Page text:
Crude oil has managed to bounce back a touch ahead of the conclusion of the OPEC meetings later this afternoon. The key decision the cartel has to make is whether to raise its official output target to around 31 million barrels of oil per day. This would bring it closer to the group's actual output levels. But in doing so, it may send out a signal that it is ready to raise output further in the future, which could lead to a sharp drop in the price of oil. So this is an unlikely outcome, in our view. Along with the general consensus, we expect the cartel to maintain the production target at 30 million barrels per day. The OPEC is also considering how to deal with an eventual increase in Iranian oil exports if sanctions over the country's nuclear programme are lifted later in the year. This would most likely increase the pressure on prices, causing more pain for oil producing nations. But on this matter, the vocal Saudi oil minister Ali al-Naimi replied to a journalist’s question by stating that oil production “is a sovereign right. They are free to do as they want.” This implies that if Iran were to increase their production, Saudi might not reduce its output to compensate for it. As a result, the oversupply issue could get worse over time. Even if they compensate for the increased production and oil prices rise as a result, it will then be likely that US shale producers would increase their output once more, which should not be too difficult. So the excessive oil surplus will likely remain in place for a long time. Thus, any notable increases in oil prices will have to come from changes in the demand side of the equation. As such, future economic data from the likes of China and the euro zone will become even more relevant for oil traders. Also, if the three major energy agencies increase their demand forecasts next week, this could provide some short term support for oil.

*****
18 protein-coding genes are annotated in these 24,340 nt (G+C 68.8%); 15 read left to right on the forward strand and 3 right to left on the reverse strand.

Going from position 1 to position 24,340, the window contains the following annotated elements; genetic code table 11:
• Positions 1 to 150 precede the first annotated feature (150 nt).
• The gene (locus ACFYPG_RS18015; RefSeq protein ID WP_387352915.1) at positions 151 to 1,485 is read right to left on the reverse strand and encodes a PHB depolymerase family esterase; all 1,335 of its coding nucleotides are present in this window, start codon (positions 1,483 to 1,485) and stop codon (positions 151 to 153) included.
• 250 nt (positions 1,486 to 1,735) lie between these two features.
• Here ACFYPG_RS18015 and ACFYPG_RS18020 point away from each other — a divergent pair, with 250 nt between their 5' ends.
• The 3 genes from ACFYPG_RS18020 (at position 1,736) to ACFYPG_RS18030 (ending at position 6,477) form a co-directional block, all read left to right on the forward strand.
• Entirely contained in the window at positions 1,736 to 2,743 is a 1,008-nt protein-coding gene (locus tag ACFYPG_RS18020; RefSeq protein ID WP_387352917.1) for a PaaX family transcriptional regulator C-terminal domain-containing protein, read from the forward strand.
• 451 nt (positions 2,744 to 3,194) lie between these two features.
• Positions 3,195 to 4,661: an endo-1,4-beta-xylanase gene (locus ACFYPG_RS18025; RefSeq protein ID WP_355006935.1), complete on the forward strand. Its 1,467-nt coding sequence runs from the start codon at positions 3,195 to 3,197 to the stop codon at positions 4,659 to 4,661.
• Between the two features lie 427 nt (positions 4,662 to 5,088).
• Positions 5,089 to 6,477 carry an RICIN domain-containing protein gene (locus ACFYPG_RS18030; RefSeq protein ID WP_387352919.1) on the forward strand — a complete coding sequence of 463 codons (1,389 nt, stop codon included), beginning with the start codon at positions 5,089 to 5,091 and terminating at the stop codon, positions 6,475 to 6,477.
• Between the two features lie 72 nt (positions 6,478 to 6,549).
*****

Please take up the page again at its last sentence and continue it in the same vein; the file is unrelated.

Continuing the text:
But the technical outlook is looking shaky for both oil contracts. Brent is currently testing its bullish trend around $61.40 area – if this level breaks down then price could drop to $60 or even $59 next. The former is a psychological level while the latter marks the 61.8% Fibonacci level of the last notable up move. In contrast, if Brent holds above this $61.40 support area then it may make a move back towards resistance at $64.00. A short term bearish trend then comes in around $65 which must be broken for oil to potentially rally towards the 200-day moving average at $70 in the coming days and weeks. WTI meanwhile has broken its bullish trend but so far there hasn’t been much follow-through in the selling pressure as speculators await the OPEC decision and also the US jobs report which could impact oil prices vis-à-vis the dollar. If WTI ends decisively below $58 today then this could pave the way for an eventual drop to the key $54 handle soon.